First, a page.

But the worst thing of all is the music. Now That’s What I Call Everyone Else Having An Amazing Family Christmas Except You Because Everyone You Love Is Dead And You Are Alone 82! Logically you know that you can’t be the only bereaved person for whom Christmas is proving challenging, but that doesn’t help when you’re being bombarded with All I Want For Christmas Is You and all its horrifically cheerful counterparts whose lyrics take on a whole new meaning after a significant death. It’s a toss-up between those and more obviously melancholy tracks like Have Yourself A Merry Little Christmas and Stop the Cavalry for which is most likely to provoke floods of tears. And then you get to feel bad because no matter how sympathetic people are, you still know you’re bringing them down at Christmas.
So why am I writing this rather depressing post? Because it gets easier. As the years go by you find ways of coping. You find new people to spend Christmas with, and maybe one day it even feels right. You invent new traditions, you reach a stage where the old traditions are no longer too painful to observe. Perhaps some people get to the stage where they can join other people’s families for Christmas. I haven’t got there yet. I wonder if I ever will.
Most importantly, I wish I had found a post like this on 24.12.04 when I spent Christmas Eve staring at my computer screen trying to make the time pass, knowing that there must be people out there in same predicament but feeling the need for proof. Would it have helped? I don’t know, because I never found what I was looking for. Perhaps there wasn’t as much out there on the interwebs back then. Perhaps my google skills just weren’t as good. But at least I know that if there’s a Jen-equivalent out there this Christmas, desperate for a little comfort, this post will be out there. If it does nothing else, at least it confirms that she’s not the only one. I’ve always found that knowing I’m not the only one helps. I hope she feels the same.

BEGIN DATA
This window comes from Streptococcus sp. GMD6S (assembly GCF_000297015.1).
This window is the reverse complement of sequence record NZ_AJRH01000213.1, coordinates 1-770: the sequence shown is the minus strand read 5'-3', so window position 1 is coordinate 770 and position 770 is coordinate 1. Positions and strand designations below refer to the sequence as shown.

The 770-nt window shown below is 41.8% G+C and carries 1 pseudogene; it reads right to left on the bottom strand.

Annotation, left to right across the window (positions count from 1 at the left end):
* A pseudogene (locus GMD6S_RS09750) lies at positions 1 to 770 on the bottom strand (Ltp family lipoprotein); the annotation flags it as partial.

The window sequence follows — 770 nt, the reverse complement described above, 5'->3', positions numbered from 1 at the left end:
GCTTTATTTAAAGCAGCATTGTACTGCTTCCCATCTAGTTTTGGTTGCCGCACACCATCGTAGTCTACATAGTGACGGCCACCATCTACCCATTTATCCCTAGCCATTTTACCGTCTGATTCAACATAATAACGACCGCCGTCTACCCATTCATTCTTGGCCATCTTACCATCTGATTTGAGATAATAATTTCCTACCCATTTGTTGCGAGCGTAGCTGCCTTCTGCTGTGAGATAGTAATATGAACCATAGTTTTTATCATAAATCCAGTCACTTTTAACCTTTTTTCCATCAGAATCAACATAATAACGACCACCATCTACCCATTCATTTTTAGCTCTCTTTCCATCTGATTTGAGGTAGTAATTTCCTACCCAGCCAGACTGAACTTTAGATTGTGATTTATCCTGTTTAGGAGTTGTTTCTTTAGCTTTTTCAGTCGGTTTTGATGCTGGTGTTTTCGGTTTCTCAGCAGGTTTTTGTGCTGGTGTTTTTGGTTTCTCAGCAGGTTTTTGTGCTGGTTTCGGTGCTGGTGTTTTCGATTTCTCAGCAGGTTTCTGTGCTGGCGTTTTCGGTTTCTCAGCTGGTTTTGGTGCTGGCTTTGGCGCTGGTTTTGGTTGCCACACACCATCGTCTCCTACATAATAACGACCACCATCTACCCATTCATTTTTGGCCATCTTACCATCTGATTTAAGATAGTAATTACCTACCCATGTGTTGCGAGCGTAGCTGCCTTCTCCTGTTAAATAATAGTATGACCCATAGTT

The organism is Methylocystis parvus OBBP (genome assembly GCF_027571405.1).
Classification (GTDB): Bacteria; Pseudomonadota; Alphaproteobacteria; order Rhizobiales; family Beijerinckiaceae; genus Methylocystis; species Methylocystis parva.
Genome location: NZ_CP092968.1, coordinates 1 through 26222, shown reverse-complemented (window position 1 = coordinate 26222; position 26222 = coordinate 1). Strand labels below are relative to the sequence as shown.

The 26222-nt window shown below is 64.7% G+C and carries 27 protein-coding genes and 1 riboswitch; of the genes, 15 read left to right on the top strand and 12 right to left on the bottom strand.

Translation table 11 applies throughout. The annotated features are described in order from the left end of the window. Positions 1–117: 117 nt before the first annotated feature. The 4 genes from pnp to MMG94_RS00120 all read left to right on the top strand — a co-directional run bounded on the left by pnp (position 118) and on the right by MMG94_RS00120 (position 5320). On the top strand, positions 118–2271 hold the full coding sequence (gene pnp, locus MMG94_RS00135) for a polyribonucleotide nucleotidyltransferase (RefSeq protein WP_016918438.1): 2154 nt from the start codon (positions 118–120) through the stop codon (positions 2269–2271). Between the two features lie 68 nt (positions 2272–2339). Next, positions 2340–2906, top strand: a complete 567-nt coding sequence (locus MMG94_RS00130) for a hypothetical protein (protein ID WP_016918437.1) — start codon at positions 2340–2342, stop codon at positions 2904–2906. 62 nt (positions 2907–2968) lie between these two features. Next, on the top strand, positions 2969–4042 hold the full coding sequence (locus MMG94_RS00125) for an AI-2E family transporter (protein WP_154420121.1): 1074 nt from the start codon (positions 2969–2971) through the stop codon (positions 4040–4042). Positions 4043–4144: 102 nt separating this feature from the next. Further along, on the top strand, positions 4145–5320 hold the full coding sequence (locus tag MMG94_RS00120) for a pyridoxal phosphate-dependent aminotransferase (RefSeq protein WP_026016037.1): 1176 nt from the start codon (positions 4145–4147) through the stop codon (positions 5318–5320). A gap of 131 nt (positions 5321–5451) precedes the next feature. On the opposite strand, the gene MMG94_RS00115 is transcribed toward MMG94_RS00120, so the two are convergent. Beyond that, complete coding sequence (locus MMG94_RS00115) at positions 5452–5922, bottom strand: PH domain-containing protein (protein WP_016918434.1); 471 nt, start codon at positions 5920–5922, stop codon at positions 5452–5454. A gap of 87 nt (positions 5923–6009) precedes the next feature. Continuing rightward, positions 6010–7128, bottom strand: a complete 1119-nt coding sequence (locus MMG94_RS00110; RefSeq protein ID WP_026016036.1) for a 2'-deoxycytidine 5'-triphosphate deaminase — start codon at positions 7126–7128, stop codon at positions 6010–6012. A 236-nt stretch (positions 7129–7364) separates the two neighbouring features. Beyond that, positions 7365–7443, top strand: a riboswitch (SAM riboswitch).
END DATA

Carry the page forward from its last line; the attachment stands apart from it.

2 responses to “Looking Back on a Lonely Christmas”
Thank you for a beautifully written and heartfelt post. We haven’t spoken for a while (I needed a break from everything that reminded me of LJ) but I wanted to respond. First, I so admire everything you have done for yourself in the years that I’ve known you: finding a career that engages you and someone to love (I have been blessed with the latter, however problematic, but have totally given up on the former). This post reminded me of how much I have grown spiritually over the past decade, in that I no longer get depressed by Christmas. The problem originated when I realized (and told other people) that my mother was Jewish and I was subjected to the third degree over why we celebrated Christmas. (My mother said to tell people that Christmas was really pagan.) Then I was depressed being surrounded by people at work in similar job grades who were, nonetheless secondary breadwinners in their households and got expensive jewelry etc. from their higher earning significant others. As the primary breadwinner in a couple whose other half never had a friendly relationship with paid employment, I could never expect much in the gift area, really.
I stopped being depressed by Christmas when I became a Unitarian, which meant I could celebrate any holiday I felt like without apology, and when I decided to stop gifting. Until my mother died at the ripe old age of 94, she and I bought each other something but that was it. My SO cannot afford to buy me anything (she can barely afford groceries) so we don’t, and long ago I made a deal with friends not to waste money on a gamble that might not pay off (this was after having gotten hideous, albeit expensive clothing from friends and feeling obliged to reciprocate despite the financial pinch) and that a Christmas phone call would be the best gift of all.
This year we will decorate, eat Christmas lunch in a nice moderately priced restaurant,, I will SING! and we will be happy and grateful to have each other, and a new cat who looks just like yours!